These enemies are wildly different from the other factions in the game, which would have offered a more unique tale if it had been centered around them. The bloody, skull-filled tombs and foggy marshes they skulk around in also offer a break from the monotonous forest and forts that the more traditional factions use. Fighting them is also a little different since they utilize poison and mythical beasts as they scream in a foreign tongue.
After lightly flirting with them for hours, the game attempts to integrate them more directly in the final mission, but it’s an absurdly rushed conclusion that starts an interesting thread and prematurely ends it within 15 minutes. Wrath of the Druids abruptly concludes with a storyline that it should have honed in on earlier.
Most of the druid-specific content is locked away in the cult-hunting side activity, which is still one of the best ideas that the series has had yet refuses to fully center around. Hunting cultish druids hasn’t changed much and that extends to almost all of the gameplay. There aren’t any new mechanics, meaning it’s the same RPG with the same combat and the same upgrade loops. It does add a curved sickle sword and a couple of the new abilities to Eivor’s arsenal but one new weapon type, a smoke bomb arrow, and Irish attack dog aren’t enough to change the dynamic either way.
The side activities are also just more of the same missions or slight variations on them. The trippy Trials of Morrigan side activities are basically combat-focused versions of the obtuse Fly Agaric mysteries from the main game. Royal Demands are endlessly spawning simplistic side missions with optional objectives. The trading system is the most fleshed out since it lets the player build out their economy through capturing trading posts. These posts yield different resources that can be traded for foreign gear, which is a solid metagame that makes for a good alternative to upgrading the Raventhorpe settlement. They’re all fairly standard, functional, and comfortable additions, for better and for worse.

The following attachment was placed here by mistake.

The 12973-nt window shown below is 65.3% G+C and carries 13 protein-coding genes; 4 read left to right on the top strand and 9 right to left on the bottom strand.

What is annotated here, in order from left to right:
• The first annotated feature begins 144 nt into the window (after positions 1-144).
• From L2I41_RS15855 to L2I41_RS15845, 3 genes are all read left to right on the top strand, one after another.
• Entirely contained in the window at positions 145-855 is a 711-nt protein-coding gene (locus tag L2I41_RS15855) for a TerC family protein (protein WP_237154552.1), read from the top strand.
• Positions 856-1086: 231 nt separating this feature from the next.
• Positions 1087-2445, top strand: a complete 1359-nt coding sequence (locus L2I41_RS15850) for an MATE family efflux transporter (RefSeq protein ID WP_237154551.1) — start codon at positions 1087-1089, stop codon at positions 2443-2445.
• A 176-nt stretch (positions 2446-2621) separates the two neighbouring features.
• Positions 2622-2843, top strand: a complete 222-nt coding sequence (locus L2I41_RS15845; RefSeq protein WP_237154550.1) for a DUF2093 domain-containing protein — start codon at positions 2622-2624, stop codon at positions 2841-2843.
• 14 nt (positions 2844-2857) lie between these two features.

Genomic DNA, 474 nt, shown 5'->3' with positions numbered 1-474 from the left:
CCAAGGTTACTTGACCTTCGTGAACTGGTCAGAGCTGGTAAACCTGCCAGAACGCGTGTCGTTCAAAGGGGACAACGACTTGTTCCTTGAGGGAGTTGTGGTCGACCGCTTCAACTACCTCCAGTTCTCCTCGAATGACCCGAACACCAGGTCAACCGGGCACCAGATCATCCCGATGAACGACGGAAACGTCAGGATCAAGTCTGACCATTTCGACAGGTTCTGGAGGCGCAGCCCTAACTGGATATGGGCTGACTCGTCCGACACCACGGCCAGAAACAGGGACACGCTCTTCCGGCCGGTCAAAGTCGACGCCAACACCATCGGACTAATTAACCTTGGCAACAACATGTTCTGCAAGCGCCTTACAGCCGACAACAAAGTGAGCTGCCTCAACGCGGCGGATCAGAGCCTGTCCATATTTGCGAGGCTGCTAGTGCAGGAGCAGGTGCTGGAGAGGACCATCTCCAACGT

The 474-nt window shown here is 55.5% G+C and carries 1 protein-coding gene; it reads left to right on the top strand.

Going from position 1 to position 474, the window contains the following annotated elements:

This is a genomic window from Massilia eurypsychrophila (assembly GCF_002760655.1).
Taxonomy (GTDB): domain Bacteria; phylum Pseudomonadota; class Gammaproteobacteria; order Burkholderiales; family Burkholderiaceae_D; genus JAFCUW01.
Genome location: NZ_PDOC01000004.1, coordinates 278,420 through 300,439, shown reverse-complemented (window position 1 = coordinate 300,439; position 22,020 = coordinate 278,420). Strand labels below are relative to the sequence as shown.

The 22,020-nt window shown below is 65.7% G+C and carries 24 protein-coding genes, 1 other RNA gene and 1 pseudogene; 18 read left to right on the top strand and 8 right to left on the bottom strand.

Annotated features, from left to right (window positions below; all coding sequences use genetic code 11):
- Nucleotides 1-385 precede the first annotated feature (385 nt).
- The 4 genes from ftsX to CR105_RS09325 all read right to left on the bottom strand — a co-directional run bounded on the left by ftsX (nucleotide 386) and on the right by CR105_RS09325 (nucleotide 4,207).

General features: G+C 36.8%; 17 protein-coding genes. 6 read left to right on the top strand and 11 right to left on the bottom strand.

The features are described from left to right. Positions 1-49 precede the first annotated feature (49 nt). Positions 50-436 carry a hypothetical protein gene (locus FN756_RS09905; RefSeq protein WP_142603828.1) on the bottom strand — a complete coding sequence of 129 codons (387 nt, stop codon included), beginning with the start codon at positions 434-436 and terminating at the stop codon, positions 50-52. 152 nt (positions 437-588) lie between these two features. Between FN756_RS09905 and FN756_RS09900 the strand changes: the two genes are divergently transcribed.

Assassin’s Creed Valhalla Wrath of the Druids DLC Review: The final verdict
Wrath of the Druids has a lot of the same shortcomings as the main game. The story is too concerned with political intrigue that isn’t that intriguing, the landscape is mostly barren greenery that’s unexciting to traverse, and the overall game hardly hovers above the average baseline it rests upon, just to name a few of the overlapping problems. But Wrath of the Druids does leapfrog the base experience because of its relative focus that organically slices off the astounding amount of bloat inherent to a game that large. It doesn’t magically make Assassin’s Creed Valhalla a better game, but it does show that sometimes, a smaller serving can make a huge difference.
GameRevolution reviewed the Assassin’s Creed Valhalla Wrath of the Druids DLC on PS5. Code provided by the publisher.